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Q&A: How to Paint a Brick Fireplace?

Kathy's Remodeling Blog

Question: I have hated my brick fireplace since day one of living in my otherwise-fabulous home. I have considered removing the brick altogether and creating a brand-new one by placing stucco over it with a mantle, or painting the brick white and adding a rich, dark wooden mantle on top. Actually, a Williams-Sonoma home store was my inspiration; it has the same painted white fireplace. It seems to be the most cost-effective. Do you recommend painting a brick fireplace white? How would you do this? What kind of paint? Some say oil, other say latex. Just curious to hear your thoughts. — Brianna

Answer: Brianna, I also like the look of a painted-brick fireplace. In fact, I wish I had brick on my fireplace instead of my big faux lava rocks that aren’t so easily transformed with paint or plaster.

I asked the advice of Dan Gallagher of Gallagher’s Decorative Painting & Design in Sierra Madre. Dan’s a decorative and home painter who has been featured in this blog.

Dan says:

All your ideas are good and doable. If a painted look is the course of action (either decorative or straight paint), the most important thing is that oil-base primer should be used, at least two coats. It’s best that the oil-base primer is a long-drying for maximum strength. Your usage of the fireplace should help to determine the type of paint — oil-base or water-base — for the finish. If the fireplace is used a lot, go with an oil-base paint. For low usage, like two or three times a year, go with water-base paint. Mark the can and store it for touch-ups in the future. Remember, removing paint from brick and mortar can be done, but it is extremely expensive.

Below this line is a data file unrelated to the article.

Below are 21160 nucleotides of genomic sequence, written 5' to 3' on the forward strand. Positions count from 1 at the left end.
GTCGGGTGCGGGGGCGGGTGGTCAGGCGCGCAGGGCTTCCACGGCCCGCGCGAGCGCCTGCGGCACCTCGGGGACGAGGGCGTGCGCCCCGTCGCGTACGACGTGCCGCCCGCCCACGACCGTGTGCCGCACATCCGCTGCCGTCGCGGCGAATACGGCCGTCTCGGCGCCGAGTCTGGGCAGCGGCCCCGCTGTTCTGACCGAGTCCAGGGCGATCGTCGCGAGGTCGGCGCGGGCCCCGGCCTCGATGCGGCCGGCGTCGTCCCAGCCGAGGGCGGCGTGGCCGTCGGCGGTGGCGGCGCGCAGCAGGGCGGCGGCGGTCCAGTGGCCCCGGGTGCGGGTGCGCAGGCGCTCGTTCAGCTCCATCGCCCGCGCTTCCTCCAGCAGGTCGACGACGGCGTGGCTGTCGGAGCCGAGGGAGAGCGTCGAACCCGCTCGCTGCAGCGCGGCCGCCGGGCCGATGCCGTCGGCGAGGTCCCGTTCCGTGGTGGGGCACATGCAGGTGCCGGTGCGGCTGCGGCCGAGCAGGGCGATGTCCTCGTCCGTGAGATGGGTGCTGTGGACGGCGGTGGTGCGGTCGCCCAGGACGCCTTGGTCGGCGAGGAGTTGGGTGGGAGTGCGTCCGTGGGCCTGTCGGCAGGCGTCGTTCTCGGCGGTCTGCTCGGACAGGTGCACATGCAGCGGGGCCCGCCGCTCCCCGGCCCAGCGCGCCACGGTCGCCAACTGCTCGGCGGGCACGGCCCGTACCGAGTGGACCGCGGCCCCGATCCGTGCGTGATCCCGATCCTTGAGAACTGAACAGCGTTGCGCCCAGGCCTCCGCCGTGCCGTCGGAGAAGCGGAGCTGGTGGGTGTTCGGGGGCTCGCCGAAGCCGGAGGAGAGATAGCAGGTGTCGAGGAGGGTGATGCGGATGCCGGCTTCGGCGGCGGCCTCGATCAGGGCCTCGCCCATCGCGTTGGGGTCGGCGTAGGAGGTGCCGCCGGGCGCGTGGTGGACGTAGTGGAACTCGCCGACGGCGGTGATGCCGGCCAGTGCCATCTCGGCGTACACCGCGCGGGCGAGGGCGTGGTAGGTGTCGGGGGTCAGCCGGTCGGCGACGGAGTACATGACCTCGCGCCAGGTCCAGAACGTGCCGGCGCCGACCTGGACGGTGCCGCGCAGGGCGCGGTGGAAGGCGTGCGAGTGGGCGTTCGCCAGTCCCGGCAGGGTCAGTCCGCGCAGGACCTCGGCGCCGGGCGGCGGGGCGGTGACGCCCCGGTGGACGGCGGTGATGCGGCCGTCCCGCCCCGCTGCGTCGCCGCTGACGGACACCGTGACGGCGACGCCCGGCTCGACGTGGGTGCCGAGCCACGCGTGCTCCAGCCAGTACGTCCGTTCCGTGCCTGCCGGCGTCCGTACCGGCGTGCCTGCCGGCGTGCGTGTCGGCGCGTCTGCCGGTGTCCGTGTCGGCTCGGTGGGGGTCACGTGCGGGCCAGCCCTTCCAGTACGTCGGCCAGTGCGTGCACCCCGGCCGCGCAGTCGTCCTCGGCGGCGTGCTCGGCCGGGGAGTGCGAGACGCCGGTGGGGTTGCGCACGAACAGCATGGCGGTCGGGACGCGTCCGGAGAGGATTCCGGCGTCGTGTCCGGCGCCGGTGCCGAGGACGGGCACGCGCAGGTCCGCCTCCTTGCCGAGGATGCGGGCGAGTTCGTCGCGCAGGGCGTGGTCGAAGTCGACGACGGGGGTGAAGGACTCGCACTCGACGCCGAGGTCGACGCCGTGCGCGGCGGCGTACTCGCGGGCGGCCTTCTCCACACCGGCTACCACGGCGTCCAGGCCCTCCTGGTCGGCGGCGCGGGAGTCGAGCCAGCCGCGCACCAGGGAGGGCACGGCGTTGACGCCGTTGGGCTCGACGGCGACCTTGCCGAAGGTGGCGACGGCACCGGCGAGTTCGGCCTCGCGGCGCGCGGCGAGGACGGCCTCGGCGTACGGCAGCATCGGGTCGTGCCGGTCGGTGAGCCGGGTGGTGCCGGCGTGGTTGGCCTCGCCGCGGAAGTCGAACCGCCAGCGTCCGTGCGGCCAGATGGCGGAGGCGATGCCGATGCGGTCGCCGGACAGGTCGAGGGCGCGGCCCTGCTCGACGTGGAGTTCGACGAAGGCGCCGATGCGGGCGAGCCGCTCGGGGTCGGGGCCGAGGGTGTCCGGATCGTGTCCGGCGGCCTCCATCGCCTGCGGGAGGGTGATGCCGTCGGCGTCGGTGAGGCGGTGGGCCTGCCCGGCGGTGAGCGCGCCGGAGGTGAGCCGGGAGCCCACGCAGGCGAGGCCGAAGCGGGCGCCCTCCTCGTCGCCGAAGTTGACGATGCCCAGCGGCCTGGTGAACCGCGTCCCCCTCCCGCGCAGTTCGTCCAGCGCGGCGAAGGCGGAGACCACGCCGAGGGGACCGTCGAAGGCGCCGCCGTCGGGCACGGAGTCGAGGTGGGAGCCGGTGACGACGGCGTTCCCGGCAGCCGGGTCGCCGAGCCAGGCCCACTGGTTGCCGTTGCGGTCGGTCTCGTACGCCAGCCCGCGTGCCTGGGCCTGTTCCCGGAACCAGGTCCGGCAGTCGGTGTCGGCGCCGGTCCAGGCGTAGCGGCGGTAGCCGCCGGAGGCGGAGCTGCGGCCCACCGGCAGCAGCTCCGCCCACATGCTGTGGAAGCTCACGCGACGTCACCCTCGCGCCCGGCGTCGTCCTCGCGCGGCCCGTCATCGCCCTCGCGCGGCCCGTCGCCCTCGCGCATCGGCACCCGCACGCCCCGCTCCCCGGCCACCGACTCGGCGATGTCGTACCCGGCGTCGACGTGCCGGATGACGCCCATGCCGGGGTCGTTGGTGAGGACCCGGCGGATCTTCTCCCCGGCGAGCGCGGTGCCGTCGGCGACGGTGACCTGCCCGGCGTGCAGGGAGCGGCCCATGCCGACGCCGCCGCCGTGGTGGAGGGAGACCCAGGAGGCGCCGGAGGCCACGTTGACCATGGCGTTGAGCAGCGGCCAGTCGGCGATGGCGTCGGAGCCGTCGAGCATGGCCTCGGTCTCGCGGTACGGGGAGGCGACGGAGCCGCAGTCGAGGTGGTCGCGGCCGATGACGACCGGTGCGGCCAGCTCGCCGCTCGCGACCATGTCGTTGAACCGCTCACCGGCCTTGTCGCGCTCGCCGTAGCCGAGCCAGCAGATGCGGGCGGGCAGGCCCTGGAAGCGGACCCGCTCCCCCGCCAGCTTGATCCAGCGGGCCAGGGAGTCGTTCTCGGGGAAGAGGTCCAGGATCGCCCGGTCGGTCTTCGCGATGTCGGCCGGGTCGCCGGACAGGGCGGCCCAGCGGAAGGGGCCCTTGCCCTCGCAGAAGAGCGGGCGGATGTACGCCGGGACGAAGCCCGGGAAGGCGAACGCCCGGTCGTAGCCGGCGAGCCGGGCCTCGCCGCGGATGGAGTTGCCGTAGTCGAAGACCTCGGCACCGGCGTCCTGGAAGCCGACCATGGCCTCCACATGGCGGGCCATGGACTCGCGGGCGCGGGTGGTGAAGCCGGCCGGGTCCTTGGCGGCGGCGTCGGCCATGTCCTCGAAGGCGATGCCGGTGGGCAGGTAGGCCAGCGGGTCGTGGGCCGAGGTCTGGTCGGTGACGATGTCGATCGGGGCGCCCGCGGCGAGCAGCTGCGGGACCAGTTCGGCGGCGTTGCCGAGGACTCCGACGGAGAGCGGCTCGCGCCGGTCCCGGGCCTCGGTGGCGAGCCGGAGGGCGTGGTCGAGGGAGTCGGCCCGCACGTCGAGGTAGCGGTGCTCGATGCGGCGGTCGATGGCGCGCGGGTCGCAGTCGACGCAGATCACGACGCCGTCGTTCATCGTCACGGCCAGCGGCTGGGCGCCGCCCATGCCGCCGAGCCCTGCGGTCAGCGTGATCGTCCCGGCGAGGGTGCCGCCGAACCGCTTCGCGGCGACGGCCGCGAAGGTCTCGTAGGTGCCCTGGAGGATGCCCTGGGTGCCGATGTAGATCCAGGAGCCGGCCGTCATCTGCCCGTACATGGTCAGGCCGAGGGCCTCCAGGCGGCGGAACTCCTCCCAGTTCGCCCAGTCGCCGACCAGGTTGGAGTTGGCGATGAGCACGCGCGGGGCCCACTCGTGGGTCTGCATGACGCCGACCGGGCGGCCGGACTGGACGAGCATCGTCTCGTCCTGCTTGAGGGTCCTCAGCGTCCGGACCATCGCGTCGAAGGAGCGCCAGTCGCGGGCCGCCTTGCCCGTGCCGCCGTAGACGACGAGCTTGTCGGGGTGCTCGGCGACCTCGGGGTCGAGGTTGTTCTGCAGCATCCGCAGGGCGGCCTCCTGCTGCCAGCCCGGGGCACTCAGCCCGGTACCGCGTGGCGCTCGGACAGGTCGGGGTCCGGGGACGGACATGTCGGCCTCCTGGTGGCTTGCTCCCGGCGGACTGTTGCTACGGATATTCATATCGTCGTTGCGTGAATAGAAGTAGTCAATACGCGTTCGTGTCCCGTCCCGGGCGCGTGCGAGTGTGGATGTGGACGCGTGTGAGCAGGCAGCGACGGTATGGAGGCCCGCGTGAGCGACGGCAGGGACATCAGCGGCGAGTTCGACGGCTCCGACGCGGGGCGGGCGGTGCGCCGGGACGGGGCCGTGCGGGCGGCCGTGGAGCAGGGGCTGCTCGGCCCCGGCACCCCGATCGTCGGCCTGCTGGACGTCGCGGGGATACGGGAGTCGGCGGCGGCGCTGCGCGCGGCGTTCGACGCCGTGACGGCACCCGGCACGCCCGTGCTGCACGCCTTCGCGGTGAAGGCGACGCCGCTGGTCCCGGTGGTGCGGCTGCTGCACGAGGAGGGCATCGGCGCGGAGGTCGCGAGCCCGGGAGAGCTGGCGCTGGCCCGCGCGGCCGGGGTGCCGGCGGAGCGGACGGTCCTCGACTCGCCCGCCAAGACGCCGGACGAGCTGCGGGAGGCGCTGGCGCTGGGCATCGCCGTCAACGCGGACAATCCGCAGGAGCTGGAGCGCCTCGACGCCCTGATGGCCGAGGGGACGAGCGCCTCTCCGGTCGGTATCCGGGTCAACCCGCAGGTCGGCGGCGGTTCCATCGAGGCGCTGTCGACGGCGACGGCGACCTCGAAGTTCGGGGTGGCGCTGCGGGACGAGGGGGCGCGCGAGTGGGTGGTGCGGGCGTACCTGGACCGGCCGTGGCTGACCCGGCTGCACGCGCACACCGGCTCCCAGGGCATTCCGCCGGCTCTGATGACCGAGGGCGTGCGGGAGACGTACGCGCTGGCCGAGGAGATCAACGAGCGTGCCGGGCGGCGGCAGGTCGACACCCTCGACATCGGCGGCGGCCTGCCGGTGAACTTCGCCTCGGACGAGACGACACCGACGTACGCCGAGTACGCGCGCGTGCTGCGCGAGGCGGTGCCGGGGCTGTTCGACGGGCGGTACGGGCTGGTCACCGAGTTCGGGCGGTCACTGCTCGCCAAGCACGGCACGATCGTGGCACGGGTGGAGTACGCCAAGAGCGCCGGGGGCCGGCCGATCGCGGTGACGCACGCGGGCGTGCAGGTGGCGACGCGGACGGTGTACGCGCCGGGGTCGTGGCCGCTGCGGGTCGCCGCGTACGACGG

If you were to go with a stucco or masonry-type finish, you might consider adding a relief design. It will add interest and personalize it to your home and decor.

For more insights, Dan can be reached at his website.

(Photo: Sunset)

1 Comment on Q&A: How to Paint a Brick Fireplace?

  1. Before painting brick, an additional step that I take is to degrease the surface with detergent and water. Then, I scrub the surface with a mixture of one part muriatic acid to three parts water (wearing rubber gloves). This is to remove and neutralize alkaline material in the mortar joints. Finally, I rinse the surface with clear water.

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